And while the nutritional advantages of eating fattier fish such as salmon are clear — especially for expectant mothers — it can come at a price. According to research by Dr. Emily Oken, an associate professor at Harvard Medical School and physician at Brigham and Women’s Hospital in Boston, 10 percent of all U.S. women of childbearing age, and a higher percentage of women who are older, Asian or live near the coasts, have mercury levels above recommended limits. Another study found that up to 15 percent of U.S. women of childbearing age have elevated mercury levels.

Shouldn’t our industry experts be concerned? When I brought up this women’s health issue at Sustainable Seafood Week Seattle last August, a man representing a local distributor replied, “Those fears of mercury contamination are unfounded.”

Many men I spoke with that day wrote me off similarly, and here they are in Seattle, leading some of the world’s most lucrative and far-reaching seafood brands.

Even though women control up to 80 percent of household purchasing and frequently dominate food purchasing and meal preparation, the seafood industry hasn’t been responsive to female consumers and the health safety guidance we need.

And because not enough local salmon can satisfy the Northwest’s demand for fish, many women are priced out of the market. In Washington state, we have the fourth largest population in the U.S. of working Latinas earning a median annual wage of $28,085 — or 46 cents to every dollar a white man earns. So we must sell fish in a market where women’s food budgets restrict what they can buy. And when farmed salmon has the omega-3 content of wild salmon at half the cost, we can expect the demand to continue.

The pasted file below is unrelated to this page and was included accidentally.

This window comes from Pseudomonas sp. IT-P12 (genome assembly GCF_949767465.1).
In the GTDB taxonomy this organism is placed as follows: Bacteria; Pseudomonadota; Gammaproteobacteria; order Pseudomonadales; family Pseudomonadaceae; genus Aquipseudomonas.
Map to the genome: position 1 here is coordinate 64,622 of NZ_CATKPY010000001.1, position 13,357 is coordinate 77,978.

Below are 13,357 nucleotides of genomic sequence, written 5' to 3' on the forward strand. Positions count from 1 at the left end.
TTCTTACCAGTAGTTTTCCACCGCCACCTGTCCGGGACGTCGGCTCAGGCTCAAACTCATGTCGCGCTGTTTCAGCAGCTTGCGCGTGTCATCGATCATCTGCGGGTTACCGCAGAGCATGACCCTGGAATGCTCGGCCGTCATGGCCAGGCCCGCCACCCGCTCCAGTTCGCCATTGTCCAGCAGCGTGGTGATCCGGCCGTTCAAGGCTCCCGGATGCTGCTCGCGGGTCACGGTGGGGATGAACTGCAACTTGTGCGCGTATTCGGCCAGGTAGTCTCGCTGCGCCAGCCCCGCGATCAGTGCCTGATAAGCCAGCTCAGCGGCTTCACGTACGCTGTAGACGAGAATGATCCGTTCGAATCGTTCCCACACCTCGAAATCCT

Seafood for sale at a Seattle grocery. By Barbara Clabots

In November, the U.S. Food and Drug Administration’s (FDA’s) approval of AquaBounty’s Genetically Engineered (GE) AquAdvantage® salmon for the U.S. market added another layer of uncertainty for consumers. On. Nov. 24 — two days before Thanksgiving — Costco Wholesale released a statement that it would not sell genetically modified salmon. Sixty other supermarket chains — including Safeway, Trader Joe’s, Target and Whole Foods — made the same commitment.

But other than the fact that AquaBounty claims “AquAdvantage® salmon do not contain toxins,” there’s nothing too fishy going on with the GE salmon. It’s essentially Atlantic salmon with two extra genes: one from Chinook salmon that produces a growth hormone, and one from an eel-like fish with antifreeze abilities that tells the other gene to produce these hormones. This allows the fish to grow year-round instead of only seasonally.